Please read the following from The Book of Thoth* by Aleister Crowley [p. 42]:

            The theory of Animism was always present in the minds of the mediaeval masters. Any natural object possessed not only its material characteristics, but was a manifestation of a more or less tangible idea on which it depended. The Pool was a pool, true; but also there was a nymph whose home it was. In her turn, she was dependent on a superior kind of nymph, who was much less closely attached to any given pool, but more to pools in general; and so on, up to the supreme Lady of Water, who exercised a general supervision over her whole dominion. She, of course, was subject to the General Ruler of all the Four Elements. It was exactly the same idea as in the case of the police constable, who has his sergeant, inspector, superintendent, commissioner, always getting more cloudy and remote until you reach the shadowy Home Secretary, who is, himself, the servant of a a completely intangible and incalculable phantom called the Will of the People.

A nominalist animist would be a person who did not believe in any of the spirits. This is similar to monotheism, which posits just one spirit, God(dess). A monotheist is, therefore, a nominalist up until one gets to the greatest semantic domain, and then s/he anthropomorphizes that domain into God(dess). I contend this Domain of Domains is exactly that Consciousness in your head right now as you read these words...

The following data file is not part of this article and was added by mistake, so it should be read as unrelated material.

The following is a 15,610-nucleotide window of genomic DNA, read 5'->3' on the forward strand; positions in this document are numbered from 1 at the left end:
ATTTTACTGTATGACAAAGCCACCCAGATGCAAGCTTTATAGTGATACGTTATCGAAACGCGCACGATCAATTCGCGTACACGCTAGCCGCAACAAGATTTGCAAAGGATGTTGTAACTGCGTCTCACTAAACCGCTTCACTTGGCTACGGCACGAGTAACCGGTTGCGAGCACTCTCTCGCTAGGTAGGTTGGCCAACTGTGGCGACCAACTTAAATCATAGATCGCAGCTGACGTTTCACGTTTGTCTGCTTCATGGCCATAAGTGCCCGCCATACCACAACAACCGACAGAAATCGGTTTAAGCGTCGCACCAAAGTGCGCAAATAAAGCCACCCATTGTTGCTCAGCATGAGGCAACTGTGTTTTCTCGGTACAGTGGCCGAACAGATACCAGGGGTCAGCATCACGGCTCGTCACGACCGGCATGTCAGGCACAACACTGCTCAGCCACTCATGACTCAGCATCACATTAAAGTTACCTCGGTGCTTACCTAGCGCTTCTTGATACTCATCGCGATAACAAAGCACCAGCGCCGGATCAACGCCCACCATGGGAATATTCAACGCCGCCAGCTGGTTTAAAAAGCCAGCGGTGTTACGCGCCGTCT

Crowley [ibid.] continues:

           We may doubt how far the personification of these entities was conceived as real by the ancients; but the theory was that while anyone with a pair of eyes could see the pool, he could not see the nymph except by some accident. But they thought that a superior type of person, by dint of searching, study and experiment, might acquire this general power. A person still more advanced in the science could get into real connection with the superior, because subtler, forms of life. He could perhaps cause them to manifest themselves to him in material shape.

Crowley [ibid.] continues:

            A good deal of this rests upon the Platonic Ideology, which maintained that any material object was an impure and imperfect copy of some ideal perfection. So men who wished to advance in spiritual science and philosophy strove always to formulate for themselves the pure idea. They tried to proceed from the Particular to the General; and this principle has been of the greatest service to ordinary science. The mathematics of 6+5=11, and 12+3=15, was all in bits. Advance only came when they wrote down their equations in general terms. X2-Y2=(X+Y) (X-Y) covers all possible cases of subtracting the square of one number from the square of another. So the Meaningless and Abstract, when understood, has far more meaning than the Intelligible and Concrete.

  1. *Weiser Books; San Fransisco, California and Newburyport, Massachusetts; 2007; copyright 1944 Ordo Templi Orientis.